Food Bank to Be Opened in Croatia

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An end to the practice of throwing food away in Croatia? 

“Although the adoption of the regulations on donating food was expected at the beginning of summer, we needed more time due to the comprehensiveness of the issue. Currently, we expect that the regulations will enter the public discussion period by the end of September”, said Snježana Španjol, deputy minister of agriculture, reports Glas Slavonije on September 4, 2015.

The new regulations should end the current practice which makes shops, bakers, butchers and other food producers throw food away, since it is cheaper for them to throw it than to donate it to those who need it. Some estimates claim that every year about 400,000 tons of food is being discarded, which means around 90 kilograms per every person in Croatia.

Španjol added that the food bank will be a system of databases which will enable authorities to easily and accurately determine the needs for donating food, where the possible donations are located and how quickly the food can be given to those who need it. “During the discussions, we have heard about examples that in some parts of Croatia there is excess food, while in other parts there is not enough food. Therefore, the goal is to establish a food bank where donors, manufacturers, users and storage areas will be registered. That would enable us to monthly monitor the quantities which are being donated”, added Španjol.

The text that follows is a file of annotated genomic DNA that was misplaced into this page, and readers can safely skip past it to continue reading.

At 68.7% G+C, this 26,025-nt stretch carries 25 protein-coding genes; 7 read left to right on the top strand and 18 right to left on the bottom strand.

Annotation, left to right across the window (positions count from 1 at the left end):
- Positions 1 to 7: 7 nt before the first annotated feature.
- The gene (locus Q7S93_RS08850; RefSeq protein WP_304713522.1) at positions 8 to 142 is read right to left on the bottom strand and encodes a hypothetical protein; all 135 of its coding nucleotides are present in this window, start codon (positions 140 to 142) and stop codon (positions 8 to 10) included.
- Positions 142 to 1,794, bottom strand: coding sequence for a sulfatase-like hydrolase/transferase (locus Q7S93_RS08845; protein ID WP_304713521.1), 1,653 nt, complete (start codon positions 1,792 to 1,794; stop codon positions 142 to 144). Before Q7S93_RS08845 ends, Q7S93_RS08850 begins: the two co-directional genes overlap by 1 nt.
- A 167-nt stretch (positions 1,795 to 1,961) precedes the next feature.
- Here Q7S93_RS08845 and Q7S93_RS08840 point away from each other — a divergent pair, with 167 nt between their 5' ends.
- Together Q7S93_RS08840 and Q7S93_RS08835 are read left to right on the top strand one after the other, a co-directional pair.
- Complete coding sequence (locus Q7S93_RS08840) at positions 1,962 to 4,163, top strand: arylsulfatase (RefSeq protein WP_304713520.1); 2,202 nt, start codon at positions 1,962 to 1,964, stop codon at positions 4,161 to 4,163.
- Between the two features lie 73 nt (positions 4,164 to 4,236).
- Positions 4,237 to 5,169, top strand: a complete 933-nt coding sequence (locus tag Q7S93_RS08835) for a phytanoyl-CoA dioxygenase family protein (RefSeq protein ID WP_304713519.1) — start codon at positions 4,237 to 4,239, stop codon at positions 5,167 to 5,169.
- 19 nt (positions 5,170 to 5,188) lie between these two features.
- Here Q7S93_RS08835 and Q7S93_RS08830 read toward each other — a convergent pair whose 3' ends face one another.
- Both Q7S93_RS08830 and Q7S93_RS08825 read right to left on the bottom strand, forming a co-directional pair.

The Food Agency estimates that every year about 400,000 tons of food are thrown away, at the cost of three billion kuna, which is between 1300 and 1500 kuna per adult citizen. “We emphasize that these are only estimates, since there is no single database of all data”, added Španjol.

The project is divided into two phases. “In the first phase, together with the Ministry of Finance we will adopt cuts on income tax for traders, food producers, bakers, butchers, fishermen and others. We are going to change the law in the way which will allow donations to increase over the current limit of two percent of income”, said the deputy minister of agriculture.

It is expected that it will take about a year after the publication of regulations for all the necessary data to be collected and for the financial performance to be assessed. The regulations could come into effect by the end of October.


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